Kentucky Derby favorite Classic Empire

Kentucky Derby favorite Classic Empire

Todd Boston was at Churchill Downs fitting 2017 Two-Year-Old of the Year and Breeders Cup Juvenile Champion, Classic Empire, with new Kerckhaert race plates in anticipation of the 2017 Kentucky Derby. Classic Empire won the Arkansas Derby on April 15, 2017 for his final prep race before the Kentucky Derby. Todd Boston fitted the colt nicely with Kerckhaert Kings RT Hinds and Kerckhaert Legendary XT fronts. The Mark Casse trained Classic Empire will be the probable 2017 Kentucky Derby favorite. Congratulations to Todd Boston and Team Casse. Best of luck in the upcoming Run for the Roses.

 

 

 

 

 

 

 

 

Ray Amato

Photo: (L to R) Ray Amato Jr., Pat Day, Ray Amato and Rob Logsdon

Photo: (L to R) Ray Amato Jr., Pat Day, Ray Amato and Rob Logsdon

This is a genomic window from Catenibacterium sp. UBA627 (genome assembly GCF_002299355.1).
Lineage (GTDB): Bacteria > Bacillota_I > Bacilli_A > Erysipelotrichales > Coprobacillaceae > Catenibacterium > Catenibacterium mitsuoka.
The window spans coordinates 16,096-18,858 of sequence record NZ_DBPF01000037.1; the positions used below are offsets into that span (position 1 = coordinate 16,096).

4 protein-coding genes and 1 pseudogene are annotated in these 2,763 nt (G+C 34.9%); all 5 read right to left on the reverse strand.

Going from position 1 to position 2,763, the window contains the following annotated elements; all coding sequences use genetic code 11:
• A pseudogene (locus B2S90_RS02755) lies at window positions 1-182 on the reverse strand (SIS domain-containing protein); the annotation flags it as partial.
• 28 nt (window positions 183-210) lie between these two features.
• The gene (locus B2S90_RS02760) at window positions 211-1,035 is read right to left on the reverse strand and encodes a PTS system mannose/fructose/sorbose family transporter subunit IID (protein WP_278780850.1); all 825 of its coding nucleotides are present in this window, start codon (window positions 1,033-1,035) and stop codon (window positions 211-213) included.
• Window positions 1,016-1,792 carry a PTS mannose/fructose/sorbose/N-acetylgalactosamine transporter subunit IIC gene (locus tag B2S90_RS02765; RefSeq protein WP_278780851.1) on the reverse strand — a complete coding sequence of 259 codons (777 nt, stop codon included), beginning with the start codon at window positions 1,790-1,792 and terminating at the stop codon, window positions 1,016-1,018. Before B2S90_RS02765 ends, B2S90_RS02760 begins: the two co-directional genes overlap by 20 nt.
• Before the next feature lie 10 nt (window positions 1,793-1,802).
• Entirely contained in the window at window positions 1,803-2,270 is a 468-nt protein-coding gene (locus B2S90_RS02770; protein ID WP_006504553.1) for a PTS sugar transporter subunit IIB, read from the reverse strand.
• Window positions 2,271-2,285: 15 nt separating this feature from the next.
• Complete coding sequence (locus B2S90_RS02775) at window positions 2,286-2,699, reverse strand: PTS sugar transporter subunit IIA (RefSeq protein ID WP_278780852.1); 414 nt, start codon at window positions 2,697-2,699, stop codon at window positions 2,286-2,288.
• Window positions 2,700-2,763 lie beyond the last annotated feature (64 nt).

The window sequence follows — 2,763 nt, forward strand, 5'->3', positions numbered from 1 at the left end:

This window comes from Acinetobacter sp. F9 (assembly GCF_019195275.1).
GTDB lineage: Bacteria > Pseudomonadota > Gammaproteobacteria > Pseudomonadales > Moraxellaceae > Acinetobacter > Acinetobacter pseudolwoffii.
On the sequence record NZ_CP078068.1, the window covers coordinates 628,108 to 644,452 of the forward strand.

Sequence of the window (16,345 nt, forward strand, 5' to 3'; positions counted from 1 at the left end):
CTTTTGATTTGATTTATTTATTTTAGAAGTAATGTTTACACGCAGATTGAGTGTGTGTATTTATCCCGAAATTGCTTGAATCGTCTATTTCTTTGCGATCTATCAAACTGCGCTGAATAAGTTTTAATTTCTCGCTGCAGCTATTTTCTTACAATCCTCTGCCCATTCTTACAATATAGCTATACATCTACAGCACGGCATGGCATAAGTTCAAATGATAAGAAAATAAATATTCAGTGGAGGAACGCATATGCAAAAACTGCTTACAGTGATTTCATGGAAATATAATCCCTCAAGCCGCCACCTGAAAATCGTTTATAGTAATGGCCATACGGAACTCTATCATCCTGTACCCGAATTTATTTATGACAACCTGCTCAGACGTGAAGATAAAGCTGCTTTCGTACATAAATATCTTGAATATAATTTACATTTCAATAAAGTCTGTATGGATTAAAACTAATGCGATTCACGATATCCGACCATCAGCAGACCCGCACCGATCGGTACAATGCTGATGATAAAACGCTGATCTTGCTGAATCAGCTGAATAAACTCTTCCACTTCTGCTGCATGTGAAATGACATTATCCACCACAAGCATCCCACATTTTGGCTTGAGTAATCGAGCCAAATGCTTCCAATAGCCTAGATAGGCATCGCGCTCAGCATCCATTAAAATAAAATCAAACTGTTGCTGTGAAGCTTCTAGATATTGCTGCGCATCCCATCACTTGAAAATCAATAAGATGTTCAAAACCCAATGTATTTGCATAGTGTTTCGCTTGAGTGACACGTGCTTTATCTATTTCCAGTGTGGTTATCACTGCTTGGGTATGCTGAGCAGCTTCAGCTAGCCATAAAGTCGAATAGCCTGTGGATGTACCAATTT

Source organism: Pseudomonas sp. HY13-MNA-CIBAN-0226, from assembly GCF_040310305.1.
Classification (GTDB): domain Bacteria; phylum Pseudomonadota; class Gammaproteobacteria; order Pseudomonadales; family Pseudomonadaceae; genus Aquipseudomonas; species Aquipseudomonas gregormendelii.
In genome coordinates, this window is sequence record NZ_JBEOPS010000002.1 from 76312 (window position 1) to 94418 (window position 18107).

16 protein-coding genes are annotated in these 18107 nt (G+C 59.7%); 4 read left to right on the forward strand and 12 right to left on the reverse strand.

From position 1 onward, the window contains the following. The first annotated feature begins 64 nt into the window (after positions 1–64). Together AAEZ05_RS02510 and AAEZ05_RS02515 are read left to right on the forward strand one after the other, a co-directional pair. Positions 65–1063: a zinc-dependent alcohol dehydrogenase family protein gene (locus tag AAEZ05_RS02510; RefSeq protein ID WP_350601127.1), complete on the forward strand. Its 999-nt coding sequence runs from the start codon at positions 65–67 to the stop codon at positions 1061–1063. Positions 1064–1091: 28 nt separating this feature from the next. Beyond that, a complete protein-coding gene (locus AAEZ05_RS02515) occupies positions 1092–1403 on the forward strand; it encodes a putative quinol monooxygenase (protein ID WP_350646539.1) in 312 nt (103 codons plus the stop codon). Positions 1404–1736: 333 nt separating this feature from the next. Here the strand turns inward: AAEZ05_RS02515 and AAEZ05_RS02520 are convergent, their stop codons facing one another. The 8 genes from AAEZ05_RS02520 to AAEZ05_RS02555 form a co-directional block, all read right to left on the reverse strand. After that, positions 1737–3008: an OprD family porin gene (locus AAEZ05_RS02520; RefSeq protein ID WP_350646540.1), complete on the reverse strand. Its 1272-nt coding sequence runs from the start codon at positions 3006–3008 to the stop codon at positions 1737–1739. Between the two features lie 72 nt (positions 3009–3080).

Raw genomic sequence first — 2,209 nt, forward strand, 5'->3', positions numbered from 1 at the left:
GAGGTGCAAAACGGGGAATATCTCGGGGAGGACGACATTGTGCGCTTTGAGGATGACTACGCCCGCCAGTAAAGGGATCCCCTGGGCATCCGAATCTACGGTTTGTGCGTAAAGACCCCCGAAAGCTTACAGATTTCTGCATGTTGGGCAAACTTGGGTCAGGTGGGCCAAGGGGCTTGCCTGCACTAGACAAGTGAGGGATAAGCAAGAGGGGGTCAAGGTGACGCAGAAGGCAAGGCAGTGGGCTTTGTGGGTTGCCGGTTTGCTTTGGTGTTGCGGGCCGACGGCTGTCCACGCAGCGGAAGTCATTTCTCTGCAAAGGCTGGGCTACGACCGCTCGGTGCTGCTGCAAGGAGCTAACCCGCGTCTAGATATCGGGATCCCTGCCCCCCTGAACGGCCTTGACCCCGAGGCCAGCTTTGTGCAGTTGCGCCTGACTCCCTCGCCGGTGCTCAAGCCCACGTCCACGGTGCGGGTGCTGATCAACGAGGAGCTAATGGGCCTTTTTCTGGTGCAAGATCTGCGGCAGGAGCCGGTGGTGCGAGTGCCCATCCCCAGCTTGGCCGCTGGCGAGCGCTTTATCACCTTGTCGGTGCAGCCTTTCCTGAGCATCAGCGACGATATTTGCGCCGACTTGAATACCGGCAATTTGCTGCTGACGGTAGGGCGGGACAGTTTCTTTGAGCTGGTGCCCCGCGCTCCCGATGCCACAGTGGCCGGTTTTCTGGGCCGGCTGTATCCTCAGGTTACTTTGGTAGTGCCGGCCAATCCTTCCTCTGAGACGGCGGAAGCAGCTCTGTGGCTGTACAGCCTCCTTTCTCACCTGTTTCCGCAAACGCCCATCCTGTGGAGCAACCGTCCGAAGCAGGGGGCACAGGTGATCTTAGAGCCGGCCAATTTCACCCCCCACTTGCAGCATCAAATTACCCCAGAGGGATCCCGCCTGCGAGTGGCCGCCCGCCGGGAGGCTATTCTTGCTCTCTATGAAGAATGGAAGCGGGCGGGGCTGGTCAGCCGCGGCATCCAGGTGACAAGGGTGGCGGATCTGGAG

Ray Amato and Ray Amato Jr. drove to Churchill from Florida to shoe the horses that are racing this week for leading trainer Todd Pletcher. This included Kentucky Derby horses Always Dreaming and Patch. After finishing their work at Churchill, they got in their truck for the drive back to Florida where they shoe horses at Todd Pletcher’s stable at Palm Beach Downs Training Center. It’s always a pleasure to visit with the Amato’s; two farriers that truly love what they do. Ray Sr. was interviewed several times and is always gracious enough to talk with everyone. He would love to shoe another Kentucky Derby winner and he has three chances for Todd Pletcher with Always Dreaming, Patch and Tapwrit. Best of luck to the Todd Pletcher team and to the Amato’s.